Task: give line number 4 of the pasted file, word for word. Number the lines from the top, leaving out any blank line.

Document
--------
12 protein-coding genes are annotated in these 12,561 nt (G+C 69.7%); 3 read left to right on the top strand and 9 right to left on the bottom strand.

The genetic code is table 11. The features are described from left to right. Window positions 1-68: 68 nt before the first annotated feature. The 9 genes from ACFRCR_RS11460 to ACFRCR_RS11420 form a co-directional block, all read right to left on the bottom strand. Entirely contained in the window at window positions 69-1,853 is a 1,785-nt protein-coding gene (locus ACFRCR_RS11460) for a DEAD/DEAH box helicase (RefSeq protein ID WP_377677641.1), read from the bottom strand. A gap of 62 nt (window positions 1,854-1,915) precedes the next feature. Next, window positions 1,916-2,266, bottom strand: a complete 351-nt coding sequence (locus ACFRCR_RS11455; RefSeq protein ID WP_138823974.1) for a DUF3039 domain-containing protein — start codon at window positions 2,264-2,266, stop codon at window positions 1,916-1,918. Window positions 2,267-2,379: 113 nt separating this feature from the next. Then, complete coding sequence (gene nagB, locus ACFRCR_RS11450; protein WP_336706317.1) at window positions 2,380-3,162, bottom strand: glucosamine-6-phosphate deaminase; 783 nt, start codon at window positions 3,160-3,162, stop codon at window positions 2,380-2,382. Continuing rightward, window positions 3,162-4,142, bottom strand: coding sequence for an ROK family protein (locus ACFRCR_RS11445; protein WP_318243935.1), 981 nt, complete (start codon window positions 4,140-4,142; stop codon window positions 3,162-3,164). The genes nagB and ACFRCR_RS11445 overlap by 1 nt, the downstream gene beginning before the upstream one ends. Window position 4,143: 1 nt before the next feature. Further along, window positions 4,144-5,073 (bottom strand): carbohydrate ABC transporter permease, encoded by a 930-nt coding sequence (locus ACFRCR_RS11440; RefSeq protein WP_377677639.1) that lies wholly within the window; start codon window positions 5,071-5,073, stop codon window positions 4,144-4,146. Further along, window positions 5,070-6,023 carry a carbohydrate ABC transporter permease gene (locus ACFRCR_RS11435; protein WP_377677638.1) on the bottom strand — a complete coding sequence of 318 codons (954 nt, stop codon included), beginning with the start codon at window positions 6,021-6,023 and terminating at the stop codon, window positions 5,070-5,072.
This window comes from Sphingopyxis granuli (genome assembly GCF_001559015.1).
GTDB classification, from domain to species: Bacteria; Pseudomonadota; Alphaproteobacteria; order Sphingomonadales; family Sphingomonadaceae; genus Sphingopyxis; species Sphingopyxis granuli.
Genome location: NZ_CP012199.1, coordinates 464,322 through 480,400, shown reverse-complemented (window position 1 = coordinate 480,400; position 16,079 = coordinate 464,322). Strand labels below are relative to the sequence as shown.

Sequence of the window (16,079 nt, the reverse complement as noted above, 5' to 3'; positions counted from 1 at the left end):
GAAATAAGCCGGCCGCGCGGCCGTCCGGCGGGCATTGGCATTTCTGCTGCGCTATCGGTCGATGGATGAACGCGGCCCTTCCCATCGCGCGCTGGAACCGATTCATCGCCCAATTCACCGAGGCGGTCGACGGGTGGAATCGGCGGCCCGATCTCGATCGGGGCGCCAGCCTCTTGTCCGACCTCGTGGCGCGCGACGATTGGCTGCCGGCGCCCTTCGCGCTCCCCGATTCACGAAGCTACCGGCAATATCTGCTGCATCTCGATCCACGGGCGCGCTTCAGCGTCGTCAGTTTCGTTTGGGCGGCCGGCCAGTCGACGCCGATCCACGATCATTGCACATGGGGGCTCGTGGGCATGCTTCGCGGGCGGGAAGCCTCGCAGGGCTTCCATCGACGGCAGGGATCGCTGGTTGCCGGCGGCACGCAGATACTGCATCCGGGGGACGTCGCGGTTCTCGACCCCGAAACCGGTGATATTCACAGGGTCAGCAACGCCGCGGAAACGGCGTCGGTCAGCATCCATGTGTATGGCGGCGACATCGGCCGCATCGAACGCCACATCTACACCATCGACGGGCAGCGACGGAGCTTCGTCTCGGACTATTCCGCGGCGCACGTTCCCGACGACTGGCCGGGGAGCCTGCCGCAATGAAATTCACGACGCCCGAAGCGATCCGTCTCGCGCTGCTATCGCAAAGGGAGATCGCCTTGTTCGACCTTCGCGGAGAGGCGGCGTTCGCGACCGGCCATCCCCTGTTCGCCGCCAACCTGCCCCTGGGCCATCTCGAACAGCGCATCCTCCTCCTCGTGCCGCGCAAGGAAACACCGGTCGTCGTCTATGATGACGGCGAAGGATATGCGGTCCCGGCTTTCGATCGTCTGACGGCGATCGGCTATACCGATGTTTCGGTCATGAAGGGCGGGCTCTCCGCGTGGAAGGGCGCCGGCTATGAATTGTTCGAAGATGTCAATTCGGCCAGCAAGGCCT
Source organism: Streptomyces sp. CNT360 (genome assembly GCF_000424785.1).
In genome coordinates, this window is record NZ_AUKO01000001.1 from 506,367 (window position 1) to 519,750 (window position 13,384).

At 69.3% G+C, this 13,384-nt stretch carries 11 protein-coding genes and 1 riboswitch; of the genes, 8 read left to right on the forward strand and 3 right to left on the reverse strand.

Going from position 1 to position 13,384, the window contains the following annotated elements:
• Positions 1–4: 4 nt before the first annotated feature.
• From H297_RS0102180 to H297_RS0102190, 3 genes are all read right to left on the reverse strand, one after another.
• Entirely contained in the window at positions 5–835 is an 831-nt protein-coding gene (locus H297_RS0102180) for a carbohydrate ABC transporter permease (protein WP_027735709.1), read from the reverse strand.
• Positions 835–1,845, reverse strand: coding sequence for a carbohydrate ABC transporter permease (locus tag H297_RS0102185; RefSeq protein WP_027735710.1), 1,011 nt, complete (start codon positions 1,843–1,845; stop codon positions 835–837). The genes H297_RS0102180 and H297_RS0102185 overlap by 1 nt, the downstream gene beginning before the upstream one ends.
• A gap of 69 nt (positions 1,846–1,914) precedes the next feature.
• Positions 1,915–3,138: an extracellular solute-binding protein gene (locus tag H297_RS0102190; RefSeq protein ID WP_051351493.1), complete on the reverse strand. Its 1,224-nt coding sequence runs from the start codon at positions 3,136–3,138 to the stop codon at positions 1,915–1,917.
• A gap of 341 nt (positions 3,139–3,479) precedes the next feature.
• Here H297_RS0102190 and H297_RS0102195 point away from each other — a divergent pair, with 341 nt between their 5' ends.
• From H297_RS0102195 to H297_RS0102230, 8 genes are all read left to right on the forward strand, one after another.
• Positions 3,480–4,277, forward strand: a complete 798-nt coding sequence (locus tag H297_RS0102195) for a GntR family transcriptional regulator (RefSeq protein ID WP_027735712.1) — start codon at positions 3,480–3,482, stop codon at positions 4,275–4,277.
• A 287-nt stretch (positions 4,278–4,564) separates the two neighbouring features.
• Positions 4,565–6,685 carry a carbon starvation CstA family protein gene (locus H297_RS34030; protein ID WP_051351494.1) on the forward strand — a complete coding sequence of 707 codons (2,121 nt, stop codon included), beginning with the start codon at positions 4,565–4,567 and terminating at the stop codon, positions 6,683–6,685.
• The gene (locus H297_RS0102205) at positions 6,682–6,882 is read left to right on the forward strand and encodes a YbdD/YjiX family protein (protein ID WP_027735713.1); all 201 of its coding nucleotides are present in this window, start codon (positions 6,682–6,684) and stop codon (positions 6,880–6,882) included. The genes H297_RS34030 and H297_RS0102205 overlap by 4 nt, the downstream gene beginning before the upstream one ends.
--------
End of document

GTDB classification, from domain to species: Bacteria; Pseudomonadota; Alphaproteobacteria; order Sphingomonadales; family Sphingomonadaceae; genus Sphingopyxis; species Sphingopyxis granuli.